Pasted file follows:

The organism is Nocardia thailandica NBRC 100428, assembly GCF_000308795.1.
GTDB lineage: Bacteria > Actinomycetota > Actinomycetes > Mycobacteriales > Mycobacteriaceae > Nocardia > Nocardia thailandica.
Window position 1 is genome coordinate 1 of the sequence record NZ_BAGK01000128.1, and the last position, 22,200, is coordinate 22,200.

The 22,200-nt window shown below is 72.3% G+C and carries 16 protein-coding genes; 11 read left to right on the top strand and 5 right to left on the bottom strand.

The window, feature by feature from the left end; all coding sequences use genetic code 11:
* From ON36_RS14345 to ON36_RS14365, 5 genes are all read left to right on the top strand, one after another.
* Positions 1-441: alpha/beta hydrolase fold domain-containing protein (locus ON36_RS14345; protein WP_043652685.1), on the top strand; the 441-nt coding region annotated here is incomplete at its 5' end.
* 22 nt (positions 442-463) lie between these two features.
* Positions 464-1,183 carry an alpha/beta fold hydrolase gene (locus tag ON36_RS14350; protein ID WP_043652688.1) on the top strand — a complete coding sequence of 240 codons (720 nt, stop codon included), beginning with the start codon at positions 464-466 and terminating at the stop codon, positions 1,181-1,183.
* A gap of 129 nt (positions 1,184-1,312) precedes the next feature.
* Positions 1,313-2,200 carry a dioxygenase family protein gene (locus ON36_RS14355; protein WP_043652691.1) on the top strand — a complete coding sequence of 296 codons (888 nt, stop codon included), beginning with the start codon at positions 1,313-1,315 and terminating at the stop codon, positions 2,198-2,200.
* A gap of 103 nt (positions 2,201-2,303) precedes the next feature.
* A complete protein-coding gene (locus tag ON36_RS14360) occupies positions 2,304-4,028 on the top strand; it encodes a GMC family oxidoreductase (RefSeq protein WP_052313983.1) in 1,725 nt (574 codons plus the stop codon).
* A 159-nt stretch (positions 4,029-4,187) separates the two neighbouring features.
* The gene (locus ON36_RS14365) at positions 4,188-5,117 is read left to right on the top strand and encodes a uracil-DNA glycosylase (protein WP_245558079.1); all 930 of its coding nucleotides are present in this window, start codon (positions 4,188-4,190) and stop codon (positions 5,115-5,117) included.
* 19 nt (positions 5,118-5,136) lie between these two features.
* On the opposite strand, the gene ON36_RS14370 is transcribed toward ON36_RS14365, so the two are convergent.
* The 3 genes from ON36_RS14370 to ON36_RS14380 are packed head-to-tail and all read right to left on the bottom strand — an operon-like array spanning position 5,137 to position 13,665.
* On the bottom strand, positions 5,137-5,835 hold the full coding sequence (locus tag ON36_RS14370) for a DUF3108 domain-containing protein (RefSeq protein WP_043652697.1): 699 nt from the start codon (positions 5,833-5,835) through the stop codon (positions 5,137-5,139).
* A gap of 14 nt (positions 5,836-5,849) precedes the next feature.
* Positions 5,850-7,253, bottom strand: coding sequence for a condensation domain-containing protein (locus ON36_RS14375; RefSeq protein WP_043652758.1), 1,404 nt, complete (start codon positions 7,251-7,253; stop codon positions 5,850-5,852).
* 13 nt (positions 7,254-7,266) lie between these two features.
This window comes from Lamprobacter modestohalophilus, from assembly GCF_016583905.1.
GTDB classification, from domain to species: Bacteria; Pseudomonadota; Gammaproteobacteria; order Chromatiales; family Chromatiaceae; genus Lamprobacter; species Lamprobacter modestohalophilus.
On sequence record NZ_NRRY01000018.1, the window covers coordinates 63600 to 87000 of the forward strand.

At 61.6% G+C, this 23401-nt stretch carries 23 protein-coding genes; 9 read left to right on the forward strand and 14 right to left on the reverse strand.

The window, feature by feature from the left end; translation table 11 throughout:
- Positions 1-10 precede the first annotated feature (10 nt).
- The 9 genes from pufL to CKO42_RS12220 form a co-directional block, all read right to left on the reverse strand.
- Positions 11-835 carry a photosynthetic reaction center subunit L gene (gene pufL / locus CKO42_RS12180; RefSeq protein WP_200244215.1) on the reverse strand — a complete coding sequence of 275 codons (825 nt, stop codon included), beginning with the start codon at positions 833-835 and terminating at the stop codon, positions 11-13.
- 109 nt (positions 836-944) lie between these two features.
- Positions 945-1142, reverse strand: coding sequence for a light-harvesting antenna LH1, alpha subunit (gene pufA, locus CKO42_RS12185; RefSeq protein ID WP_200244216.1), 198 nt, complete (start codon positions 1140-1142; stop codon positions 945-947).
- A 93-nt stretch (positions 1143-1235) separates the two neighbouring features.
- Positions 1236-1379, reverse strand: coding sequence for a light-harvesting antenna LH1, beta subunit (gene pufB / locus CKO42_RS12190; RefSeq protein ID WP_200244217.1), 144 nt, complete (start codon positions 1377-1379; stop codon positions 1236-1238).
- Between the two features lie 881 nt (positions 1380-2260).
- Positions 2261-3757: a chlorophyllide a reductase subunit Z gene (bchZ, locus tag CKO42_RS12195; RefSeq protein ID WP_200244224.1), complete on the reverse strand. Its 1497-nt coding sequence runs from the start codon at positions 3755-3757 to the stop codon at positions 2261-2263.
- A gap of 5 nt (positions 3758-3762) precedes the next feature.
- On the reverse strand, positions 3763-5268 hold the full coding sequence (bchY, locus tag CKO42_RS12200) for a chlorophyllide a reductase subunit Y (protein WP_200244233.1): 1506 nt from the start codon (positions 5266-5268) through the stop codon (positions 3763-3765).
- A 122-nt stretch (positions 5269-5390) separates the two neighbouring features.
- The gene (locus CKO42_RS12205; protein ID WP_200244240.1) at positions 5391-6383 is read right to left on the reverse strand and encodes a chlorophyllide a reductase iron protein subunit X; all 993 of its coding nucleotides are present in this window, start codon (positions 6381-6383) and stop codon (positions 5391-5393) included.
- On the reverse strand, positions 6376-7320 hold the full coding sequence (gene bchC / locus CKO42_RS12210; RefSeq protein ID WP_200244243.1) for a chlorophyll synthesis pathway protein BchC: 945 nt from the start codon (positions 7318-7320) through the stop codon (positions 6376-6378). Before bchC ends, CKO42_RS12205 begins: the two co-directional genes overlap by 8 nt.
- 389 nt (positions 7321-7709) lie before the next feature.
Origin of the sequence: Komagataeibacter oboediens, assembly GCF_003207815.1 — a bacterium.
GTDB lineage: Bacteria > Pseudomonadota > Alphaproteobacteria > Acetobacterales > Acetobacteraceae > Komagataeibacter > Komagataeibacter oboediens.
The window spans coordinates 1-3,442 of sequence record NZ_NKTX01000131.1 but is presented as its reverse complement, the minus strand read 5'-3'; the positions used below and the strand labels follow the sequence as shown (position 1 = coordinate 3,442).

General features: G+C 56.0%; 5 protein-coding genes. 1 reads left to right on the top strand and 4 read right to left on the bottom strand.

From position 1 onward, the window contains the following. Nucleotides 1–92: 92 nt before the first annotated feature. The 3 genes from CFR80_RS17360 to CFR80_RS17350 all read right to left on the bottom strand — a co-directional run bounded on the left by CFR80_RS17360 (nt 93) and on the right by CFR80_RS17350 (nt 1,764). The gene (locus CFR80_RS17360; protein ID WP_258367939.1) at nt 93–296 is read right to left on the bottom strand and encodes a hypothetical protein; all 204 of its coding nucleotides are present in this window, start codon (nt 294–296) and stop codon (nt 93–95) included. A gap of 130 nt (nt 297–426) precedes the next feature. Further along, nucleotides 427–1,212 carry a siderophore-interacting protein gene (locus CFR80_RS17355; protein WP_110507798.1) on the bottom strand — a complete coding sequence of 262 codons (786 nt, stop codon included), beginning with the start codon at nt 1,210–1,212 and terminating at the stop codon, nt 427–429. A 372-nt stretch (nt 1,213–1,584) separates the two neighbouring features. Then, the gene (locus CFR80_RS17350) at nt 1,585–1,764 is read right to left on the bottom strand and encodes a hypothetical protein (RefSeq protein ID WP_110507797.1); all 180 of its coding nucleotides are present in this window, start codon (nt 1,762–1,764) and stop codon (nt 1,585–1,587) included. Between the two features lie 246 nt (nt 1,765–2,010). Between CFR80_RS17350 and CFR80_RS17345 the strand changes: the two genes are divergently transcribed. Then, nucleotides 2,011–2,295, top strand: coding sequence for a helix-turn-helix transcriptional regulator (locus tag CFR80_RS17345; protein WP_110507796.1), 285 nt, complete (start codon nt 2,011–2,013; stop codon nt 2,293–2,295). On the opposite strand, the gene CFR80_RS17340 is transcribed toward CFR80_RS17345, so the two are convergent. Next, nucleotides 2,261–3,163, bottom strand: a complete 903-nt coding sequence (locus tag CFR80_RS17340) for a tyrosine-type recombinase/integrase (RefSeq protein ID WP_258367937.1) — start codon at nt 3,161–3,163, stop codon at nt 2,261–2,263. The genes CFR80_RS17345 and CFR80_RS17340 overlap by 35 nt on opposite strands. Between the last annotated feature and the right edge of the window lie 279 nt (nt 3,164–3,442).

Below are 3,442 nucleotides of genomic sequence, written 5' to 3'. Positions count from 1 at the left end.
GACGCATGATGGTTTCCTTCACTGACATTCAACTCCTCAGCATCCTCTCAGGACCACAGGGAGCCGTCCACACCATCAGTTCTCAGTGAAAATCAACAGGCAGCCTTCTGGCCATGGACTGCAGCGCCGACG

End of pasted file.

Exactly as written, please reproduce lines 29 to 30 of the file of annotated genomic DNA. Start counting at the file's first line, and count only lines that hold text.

- The 9 genes from pufL to CKO42_RS12220 form a co-directional block, all read right to left on the reverse strand.
- Positions 11-835 carry a photosynthetic reaction center subunit L gene (gene pufL / locus CKO42_RS12180; RefSeq protein WP_200244215.1) on the reverse strand — a complete coding sequence of 275 codons (825 nt, stop codon included), beginning with the start codon at positions 833-835 and terminating at the stop codon, positions 11-13.